As an independent candidate, the one-term councilman needs to collect signatures by an Aug. 20 deadline in order to appear on the general election ballot in November. Jovanovich’s term on the City Council expires at the end of 2013.

In order for Jovanovich to appear on a party line, he would have had to submit petitions by July 11, according to a representative from the state Board of Elections. Since he didn’t pursue that route with either major party, Jovanovich was left with no other option than to run as an independent candidate.

In Rye, more than 2,300 of roughly 10,000 registered voters are unaffiliated with any political party.

“I believe that the City of Rye can only be made a better place through the collaboration of Democrats, Republicans and independents,” Jovanovich said. “The challenges we face are practical, not partisan, and we need volunteers from all points of the political spectrum.”

In announcing his run, Jovanovich referred to a seven-point plan as the focus of his campaign. The plan touches on issues like infrastructure, union negotiations, financial sustainability and the Rye library.

However, any election in Rye this year is likely to include a lengthy debate over recent scandals that have engulfed the city and what culpability the current administration may hold.
But over the past year, as the city has endured ongoing criticism for its handling of a Rye Golf Club management fraud scandal and a Rye TV controversy in which senior city officials were accused of concealing a videotape, Jovanovich has become increasingly outspoken in defense of the city administration and City Manager Scott Pickup‑an ongoing target of scrutiny for his role in both scandals‑in particular.

There was speculation Jovanovich was not physically capable of serving another four-year term due to ongoing health problems. During a period from October 2012 through the end of last year, Jovanovich missed six of 11 City Council meetings.

However, the councilman has, in fact, been keen on running for mayor for the past few years, according to sources.

Earlier this year, Sack, a political rival of Jovanovich, announced that he would run for mayor. Sack, in his second term on the City Council, easily won the GOP nomination. At the time, Jovanovich considered a challenge to Sack for the Republican line, but backed out when it seemed clear that GOP leadership, particularly chairman Tony Piscionere, was firmly in Sack’s corner.

“Peter Jovanovich’s position on so many issues has been so wrong for the City of Rye that I believe he is unelectable,” Piscionere said. “People who live in Rye deserve better than to have him running for office, let alone elected to office.”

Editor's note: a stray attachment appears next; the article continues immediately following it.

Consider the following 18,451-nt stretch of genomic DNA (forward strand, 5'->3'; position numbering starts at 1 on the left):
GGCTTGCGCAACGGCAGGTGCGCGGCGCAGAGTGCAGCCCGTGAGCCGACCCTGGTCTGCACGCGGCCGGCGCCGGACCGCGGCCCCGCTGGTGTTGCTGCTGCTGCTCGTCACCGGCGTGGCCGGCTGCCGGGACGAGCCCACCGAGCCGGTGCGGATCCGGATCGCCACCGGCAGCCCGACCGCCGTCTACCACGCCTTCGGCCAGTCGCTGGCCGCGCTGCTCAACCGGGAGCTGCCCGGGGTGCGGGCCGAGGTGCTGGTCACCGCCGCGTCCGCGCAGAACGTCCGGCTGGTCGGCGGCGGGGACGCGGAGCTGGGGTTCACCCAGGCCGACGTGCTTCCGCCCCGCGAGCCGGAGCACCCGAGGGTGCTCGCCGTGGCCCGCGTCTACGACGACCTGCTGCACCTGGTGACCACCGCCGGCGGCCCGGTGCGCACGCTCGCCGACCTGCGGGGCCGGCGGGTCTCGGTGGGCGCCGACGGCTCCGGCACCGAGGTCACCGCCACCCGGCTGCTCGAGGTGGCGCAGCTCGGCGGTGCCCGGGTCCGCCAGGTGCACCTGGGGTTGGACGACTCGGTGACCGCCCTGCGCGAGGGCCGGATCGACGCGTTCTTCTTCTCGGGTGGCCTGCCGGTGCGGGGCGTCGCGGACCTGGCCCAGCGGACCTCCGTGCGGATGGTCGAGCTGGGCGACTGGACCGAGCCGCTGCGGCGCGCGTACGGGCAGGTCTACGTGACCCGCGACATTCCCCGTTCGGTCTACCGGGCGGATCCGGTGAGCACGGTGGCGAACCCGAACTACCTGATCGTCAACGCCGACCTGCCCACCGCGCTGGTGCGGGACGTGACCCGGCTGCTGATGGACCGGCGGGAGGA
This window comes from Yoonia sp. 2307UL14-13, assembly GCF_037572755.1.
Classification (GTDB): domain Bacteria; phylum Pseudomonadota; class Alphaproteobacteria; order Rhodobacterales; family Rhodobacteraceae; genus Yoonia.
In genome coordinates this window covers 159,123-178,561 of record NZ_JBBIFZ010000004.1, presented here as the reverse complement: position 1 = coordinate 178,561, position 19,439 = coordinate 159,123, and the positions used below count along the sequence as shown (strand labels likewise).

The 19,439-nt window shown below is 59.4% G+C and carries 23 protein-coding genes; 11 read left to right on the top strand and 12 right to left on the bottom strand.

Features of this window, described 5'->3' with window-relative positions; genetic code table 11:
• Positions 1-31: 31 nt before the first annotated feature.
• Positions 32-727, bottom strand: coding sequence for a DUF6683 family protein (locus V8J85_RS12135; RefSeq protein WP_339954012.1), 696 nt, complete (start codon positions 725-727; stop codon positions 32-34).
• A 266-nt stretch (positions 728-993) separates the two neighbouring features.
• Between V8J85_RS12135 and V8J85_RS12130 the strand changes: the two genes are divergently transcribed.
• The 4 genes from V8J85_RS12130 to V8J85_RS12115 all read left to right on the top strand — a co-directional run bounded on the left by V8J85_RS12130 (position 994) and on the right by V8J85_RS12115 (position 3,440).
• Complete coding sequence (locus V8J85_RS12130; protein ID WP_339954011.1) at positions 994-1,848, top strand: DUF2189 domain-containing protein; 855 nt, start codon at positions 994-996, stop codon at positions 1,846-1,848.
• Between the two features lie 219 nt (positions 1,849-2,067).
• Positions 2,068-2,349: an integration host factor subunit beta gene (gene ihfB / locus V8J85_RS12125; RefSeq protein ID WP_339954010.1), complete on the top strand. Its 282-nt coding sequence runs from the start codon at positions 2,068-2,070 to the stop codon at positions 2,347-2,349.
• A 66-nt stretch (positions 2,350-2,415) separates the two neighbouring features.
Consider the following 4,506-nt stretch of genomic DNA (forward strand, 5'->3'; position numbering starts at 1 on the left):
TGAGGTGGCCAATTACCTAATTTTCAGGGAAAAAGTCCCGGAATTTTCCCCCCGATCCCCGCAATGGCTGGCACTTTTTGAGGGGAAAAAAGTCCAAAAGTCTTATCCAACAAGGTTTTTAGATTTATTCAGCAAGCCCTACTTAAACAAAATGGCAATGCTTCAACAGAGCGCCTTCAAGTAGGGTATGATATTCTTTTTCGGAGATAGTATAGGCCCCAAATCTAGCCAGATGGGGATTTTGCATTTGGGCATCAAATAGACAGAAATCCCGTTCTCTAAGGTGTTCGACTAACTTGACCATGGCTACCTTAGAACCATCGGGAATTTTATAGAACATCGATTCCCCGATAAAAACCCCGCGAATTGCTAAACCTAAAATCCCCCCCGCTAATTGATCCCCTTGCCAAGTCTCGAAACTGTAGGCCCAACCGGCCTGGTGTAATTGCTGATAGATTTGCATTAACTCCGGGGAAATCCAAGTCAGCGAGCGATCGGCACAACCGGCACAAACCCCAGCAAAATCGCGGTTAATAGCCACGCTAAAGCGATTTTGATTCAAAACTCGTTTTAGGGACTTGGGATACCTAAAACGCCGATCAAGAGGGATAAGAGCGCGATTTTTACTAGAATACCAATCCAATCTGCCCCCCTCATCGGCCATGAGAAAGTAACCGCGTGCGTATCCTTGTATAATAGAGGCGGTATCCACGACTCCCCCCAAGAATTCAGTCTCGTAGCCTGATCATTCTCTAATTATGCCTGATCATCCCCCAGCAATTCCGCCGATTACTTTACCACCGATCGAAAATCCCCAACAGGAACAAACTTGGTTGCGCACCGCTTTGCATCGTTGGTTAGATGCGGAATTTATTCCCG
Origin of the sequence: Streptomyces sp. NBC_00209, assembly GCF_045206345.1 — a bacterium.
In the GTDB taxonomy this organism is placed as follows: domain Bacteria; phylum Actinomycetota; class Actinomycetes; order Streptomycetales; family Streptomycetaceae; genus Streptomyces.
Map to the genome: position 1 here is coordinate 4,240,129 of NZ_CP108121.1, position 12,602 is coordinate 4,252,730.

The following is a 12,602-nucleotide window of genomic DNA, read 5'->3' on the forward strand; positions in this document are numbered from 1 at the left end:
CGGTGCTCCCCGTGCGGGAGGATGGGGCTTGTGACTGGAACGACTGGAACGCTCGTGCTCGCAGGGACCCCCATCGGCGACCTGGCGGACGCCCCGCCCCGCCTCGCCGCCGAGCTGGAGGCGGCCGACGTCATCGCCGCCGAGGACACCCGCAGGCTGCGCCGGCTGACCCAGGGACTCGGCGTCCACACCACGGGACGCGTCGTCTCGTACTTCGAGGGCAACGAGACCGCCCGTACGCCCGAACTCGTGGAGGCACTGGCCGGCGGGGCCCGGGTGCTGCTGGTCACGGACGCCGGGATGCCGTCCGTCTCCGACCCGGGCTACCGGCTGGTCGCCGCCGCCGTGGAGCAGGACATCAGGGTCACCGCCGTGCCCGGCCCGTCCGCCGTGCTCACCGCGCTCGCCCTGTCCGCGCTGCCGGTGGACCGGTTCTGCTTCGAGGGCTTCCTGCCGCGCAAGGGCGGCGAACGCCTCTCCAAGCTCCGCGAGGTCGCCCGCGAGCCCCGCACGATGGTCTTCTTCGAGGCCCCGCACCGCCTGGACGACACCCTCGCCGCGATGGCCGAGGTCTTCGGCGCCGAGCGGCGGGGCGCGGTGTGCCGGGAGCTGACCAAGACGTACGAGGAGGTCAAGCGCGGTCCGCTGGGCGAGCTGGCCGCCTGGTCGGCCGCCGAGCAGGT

The Rye Democrats, who were ultimately unable to field a mayoral candidate of their own, did consider running Jovanovich as their mayoral choice, according to sources with knowledge of the situation. But in the end, the Democrats are only running two City Council candidates, Meg Cameron and Shari Punyon.

When notified of Jovanovich’s candidacy, Sack said he welcomed his City Council colleague to the race.

“I believe that I have been on the right side of the issues over the past few years,” Sack said. “Unfortunately, as a result of some of the scandals during the outgoing administration, people have lost confidence in the way government has run.”

Sack is running on a “Rye United” ticket with Republican Councilwoman Julie Killian and political newcomers Kirsten Bucci and Terry McCartney.

Jovanovich, who also serves as Mayor French’s deputy, was first elected in 2009, running as a Republican on the “Change for Rye” ticket with French, Suzanna Keith and Richard Filippi. The quartet touted a platform of transforming city government, increasing transparency and restoring the tone and tenor of City Council meetings. The message was highly effective and resonated with the voters as the quartet swept in office in decisive fashion.

Today, Keith is no longer in office and Filippi has no plans to seek re-election, having never officially declared his intentions.

Jovanovich made his first political run in 2005 as a Republican, but was defeated. That year saw a faction of the GOP break off and form its own coalition known as the Citizens First Party. It was the first sign of a public rift within the party.

Jovanovich is a former textbook publisher with Harcourt Brace Jovanovich, Pearson Education and MacMillan/McGraw Hill School Publishing and currently heads a nonprofit, the Alfred Harcourt Foundation, which provides college scholarship money to disadvantaged students in the metropolitan area. Currently, the foundation gives approximately $650,000 a year in scholarship money.

Jovanovich is a graduate of Princeton University and has lived in Rye for more than 20 years with his wife Robin, who is the publisher and editor of The Rye Record, a local newspaper to which he sometimes contributes.

The mayor of Rye is elected to a four-year term, and serves with no compensation
or benefits.